Sosefina Andy is the first recipient of our Helen Hitchings scholarship for postgraduate fine art students. Here she explains the origins of her methodology and what inspires her work.
My art teacher in high school, Ms. Karanga, was my first art critic.
I started to slowly develop an interest in art-making by taking her sculpture classes. This initiated a series of works based on the notion of the everyday object.
Material such as old umbrellas that my mum had thrown away and aluminum trays from the Chinese takeaway place down the road were used to firstly challenge the limits of material function while anticipating the possibility of the object becoming something new.
Currently my desire to generate innovative viewings of a material through crafts such as knitting and crocheting stemmed from artefacts of my grandmother’s years of craft-making.
The inspiration of memory
I remember watching my grandmother in her Samoan house, sitting at the treadle sewing machine, making my, and my cousin’s, school uniform. She also sewed all the pillow cases, blanket sheets, mattresses, curtains, and chair covers in her house.
Her home was infested with colours, from various elei (patterned printed fabric) that were draped over her couches to the bright leafy-green and white vinyl flooring that engulfed the wide space of her living room.
My memories of her were the starting point for a series of sculpture and installation works. These works were either a direct reiteration of an object in her house or an artefact of my attempt to re-live a past experience of being in her home.
From my memories of chairs and couches to the photographs of the picture shelf in her living room; these were research material I utilised to determine an approach to making.
They were also relevant in bridging a relational conversation between myself and my grandma across spaces and time.
Crochet and connection
Nearing the end of my undergraduate studies (2016), I developed an interest in the method of crocheting and its potential to amplify my psychological connection to my grandmother and her home. I focused the works that followed on analysing the structure of chairs and couches in her living room. These were viewed as entities that held experience and traces of a person.
Nevertheless, the decorative fabrics that draped over them were more interesting to me. It led to a series of approximated measurements of the couches and chairs. I applied the technique of crocheting as a measuring tape. These collected data were then used to structure three-dimensional forms that referenced the original objects.
Being given the opportunity to work with the team at Te Papa would mean gaining new platforms to understand my art and ways of producing work.
It is also a chance to create respectable relationships with individuals who have been involved in the art community for some time; to work in a team and to learn from them in order to develop my thinking through conversation, while also contributing what I know and am able to offer the team.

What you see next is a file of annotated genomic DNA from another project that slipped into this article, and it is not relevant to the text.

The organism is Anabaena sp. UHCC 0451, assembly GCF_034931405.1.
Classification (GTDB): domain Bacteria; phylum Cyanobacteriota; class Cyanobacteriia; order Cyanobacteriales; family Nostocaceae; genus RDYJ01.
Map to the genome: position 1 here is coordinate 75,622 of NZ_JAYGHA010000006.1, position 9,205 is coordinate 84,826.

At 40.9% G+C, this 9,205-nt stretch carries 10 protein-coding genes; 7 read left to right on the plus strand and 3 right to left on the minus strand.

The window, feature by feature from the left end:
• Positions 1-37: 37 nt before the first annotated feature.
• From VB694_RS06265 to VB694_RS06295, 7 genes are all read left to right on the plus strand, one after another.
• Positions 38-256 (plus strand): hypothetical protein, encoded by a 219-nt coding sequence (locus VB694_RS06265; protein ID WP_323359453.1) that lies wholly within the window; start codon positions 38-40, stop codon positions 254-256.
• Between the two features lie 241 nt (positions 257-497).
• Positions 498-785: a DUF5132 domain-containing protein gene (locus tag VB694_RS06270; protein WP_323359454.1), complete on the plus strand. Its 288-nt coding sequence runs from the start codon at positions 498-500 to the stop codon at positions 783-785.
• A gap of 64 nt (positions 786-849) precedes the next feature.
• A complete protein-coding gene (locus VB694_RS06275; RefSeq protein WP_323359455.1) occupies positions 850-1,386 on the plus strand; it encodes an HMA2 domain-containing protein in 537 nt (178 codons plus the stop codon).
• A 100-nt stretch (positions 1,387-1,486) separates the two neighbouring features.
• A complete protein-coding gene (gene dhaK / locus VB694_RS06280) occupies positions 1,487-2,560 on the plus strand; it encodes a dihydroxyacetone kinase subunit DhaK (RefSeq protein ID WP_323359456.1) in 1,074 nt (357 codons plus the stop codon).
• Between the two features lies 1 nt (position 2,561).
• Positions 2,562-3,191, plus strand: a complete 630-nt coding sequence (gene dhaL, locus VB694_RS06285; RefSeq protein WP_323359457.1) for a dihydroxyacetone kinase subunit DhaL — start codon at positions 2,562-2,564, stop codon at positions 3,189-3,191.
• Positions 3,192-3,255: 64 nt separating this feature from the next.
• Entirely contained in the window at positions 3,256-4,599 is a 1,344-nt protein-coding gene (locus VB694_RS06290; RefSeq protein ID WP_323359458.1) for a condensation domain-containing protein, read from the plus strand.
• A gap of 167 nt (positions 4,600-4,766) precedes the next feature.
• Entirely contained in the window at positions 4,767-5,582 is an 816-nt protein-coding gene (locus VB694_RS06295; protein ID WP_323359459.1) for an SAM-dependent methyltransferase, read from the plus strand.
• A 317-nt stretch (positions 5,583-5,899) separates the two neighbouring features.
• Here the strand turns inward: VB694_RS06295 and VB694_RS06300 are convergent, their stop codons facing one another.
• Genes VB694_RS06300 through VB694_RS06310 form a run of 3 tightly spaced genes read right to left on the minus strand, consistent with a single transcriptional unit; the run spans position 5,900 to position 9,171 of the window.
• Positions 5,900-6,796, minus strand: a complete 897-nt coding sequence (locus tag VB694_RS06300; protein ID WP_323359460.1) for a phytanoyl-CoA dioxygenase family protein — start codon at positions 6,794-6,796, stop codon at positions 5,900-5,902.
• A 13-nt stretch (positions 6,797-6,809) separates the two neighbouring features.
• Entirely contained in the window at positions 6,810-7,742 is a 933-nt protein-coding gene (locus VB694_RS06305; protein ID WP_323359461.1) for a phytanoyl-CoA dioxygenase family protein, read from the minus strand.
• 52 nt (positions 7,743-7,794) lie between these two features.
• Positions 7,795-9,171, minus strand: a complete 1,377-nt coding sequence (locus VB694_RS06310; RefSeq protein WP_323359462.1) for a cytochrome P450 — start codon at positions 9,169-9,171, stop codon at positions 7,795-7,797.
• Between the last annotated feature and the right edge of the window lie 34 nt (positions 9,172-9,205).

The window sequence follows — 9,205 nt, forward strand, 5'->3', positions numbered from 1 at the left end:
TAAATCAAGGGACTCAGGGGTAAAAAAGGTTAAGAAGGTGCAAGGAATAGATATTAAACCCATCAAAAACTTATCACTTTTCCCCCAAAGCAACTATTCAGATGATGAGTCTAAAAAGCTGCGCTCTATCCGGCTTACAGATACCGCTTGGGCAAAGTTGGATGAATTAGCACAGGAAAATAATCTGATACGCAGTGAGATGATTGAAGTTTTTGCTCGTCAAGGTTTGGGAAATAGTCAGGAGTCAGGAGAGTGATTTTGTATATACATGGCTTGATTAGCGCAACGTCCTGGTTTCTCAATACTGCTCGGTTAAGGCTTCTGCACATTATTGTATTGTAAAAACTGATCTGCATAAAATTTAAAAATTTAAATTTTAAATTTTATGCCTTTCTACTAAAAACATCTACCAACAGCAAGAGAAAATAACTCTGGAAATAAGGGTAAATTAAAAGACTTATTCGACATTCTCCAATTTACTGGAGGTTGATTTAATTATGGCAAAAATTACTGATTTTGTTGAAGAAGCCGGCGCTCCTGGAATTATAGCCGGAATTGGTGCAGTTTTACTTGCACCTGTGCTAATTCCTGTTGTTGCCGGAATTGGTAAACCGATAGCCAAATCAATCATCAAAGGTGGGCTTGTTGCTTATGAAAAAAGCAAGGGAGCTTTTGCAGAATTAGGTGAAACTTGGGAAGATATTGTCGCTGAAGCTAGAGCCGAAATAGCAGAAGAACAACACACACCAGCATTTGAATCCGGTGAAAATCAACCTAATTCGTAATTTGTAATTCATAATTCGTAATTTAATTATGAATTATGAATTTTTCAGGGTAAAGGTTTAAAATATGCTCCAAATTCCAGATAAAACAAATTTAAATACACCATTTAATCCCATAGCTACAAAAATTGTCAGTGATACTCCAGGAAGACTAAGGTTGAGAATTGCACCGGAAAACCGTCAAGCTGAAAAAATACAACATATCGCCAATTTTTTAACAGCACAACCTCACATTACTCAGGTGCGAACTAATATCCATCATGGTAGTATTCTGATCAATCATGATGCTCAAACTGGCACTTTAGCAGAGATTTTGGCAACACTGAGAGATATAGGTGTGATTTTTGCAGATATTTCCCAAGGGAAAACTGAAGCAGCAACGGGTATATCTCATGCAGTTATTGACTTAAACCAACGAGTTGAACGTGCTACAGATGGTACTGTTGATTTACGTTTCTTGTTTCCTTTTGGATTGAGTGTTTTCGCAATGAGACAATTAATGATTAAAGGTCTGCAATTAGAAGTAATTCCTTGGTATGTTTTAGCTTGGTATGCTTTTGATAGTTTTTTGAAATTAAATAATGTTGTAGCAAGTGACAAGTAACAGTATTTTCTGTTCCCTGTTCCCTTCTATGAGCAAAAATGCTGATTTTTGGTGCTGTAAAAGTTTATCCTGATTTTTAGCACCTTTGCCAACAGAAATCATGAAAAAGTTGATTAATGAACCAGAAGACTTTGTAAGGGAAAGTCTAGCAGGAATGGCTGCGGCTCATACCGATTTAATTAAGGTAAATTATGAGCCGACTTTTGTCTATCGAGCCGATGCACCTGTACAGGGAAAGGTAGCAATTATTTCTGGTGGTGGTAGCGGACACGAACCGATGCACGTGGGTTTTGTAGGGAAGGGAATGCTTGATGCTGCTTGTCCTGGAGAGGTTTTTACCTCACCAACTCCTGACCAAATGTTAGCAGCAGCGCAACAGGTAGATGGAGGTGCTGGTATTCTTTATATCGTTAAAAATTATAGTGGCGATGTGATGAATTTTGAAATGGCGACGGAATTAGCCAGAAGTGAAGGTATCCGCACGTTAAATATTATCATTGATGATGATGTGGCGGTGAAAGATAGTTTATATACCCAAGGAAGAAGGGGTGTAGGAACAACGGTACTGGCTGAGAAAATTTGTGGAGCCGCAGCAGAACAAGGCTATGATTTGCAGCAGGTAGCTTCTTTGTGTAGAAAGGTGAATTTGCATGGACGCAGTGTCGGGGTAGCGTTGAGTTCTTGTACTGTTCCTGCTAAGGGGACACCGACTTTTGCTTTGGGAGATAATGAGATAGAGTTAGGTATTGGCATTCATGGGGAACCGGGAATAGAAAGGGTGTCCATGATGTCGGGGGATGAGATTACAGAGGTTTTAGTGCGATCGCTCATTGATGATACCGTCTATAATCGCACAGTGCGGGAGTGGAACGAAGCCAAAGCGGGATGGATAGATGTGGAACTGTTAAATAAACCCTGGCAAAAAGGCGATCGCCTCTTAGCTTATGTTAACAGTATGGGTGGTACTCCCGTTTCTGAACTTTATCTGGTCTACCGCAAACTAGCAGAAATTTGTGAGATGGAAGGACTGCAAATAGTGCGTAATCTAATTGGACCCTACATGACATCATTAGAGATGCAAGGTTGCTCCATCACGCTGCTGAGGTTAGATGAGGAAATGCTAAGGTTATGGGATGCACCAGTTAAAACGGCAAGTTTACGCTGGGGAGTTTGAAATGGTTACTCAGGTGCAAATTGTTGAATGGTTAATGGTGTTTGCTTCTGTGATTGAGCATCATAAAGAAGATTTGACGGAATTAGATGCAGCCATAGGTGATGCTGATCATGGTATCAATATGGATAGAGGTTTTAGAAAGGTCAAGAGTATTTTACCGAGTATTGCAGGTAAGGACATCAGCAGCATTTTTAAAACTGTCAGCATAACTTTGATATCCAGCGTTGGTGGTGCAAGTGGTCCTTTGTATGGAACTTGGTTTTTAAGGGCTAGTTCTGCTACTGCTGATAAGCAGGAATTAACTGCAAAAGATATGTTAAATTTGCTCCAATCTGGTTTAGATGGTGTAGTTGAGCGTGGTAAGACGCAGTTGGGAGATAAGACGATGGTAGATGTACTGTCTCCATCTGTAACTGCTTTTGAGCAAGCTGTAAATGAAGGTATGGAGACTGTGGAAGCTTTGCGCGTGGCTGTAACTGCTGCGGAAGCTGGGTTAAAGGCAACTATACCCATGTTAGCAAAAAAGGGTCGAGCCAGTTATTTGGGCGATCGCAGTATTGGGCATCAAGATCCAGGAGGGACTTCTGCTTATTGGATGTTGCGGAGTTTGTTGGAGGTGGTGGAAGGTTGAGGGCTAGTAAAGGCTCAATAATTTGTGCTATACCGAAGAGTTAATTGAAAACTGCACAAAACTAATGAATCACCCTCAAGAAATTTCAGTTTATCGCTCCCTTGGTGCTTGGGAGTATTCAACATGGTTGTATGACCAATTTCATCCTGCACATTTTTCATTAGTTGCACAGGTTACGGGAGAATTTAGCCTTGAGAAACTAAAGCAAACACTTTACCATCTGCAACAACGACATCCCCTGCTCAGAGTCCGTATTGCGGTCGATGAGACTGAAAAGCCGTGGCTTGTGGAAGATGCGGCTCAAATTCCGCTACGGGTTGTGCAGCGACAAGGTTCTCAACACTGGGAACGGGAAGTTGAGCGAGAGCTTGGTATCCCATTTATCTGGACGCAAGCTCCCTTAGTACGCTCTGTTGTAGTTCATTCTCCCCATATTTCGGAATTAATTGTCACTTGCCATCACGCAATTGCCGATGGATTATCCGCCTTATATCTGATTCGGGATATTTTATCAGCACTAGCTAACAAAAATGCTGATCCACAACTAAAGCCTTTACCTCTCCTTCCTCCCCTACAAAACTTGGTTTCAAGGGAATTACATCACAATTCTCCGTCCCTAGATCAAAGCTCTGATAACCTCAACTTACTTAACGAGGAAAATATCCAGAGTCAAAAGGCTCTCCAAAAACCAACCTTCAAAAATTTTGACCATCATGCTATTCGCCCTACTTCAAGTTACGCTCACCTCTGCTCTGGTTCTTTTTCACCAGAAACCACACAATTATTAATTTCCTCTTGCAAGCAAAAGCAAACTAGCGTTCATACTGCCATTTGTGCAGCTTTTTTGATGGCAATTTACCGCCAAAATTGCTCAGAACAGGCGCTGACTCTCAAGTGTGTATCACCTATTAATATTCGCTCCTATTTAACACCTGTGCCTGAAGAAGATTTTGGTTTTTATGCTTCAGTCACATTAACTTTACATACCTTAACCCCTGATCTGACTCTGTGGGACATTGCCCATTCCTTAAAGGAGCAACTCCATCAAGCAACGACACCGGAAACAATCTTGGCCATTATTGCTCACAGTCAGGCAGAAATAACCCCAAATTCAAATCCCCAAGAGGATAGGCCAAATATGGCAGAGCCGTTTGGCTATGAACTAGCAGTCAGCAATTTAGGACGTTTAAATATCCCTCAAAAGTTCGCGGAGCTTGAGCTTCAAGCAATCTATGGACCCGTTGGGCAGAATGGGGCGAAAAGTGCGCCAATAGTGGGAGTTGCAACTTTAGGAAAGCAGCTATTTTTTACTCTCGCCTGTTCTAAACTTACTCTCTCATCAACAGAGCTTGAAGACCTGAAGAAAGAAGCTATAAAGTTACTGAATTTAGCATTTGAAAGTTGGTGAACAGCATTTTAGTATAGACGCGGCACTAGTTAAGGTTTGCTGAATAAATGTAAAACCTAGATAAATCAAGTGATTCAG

Helen Hitchings (1920-2002) was a visionary art dealer and lifetime supporter of innovative New Zealand artists and designers. In her will, she established an annual scholarship to support a postgraduate Fine Arts student who shows exceptional artistic promise. The award is made in association with Te Papa, where Helen Hitchings’ archives and collection are now based. Read more about Hitchings in the blog post, ‘The Gallery of Helen Hitchings – mixing the modern – art and design’.
Congratulations Sosefina! Your work is so interesting, and I can’t wait to see how you continue to develop as an artist.
Sosefina – I had the opportunity to see this work a few months back when I was in Auckland and loved it. It brought back a lot of memories in the bond I had with my Granma and Nana growing up. We were very blessed to have had Grandparents in our upbringing who not only played part in our household but also passed down their skills of craft and life lessons. Like you, my art teacher influenced me to push the boundaries of my textile skills passed on by my European granma and samoan nana. Manuia tele with your journey forward
Hi Sonya, i completely agree. I didn’t realise how valuable the connections i made with people and especially the experiences i remember of observing my grandma’s craft-making until recently. But it was through Art making that this was possible. There’s something amazing about being an art practitioner that it enables me to think in diverse ways when articulating a particular topic. Thank you for sharing your experience with my work and as well your stories with your Grandma and Nana. Fa’afetai lava.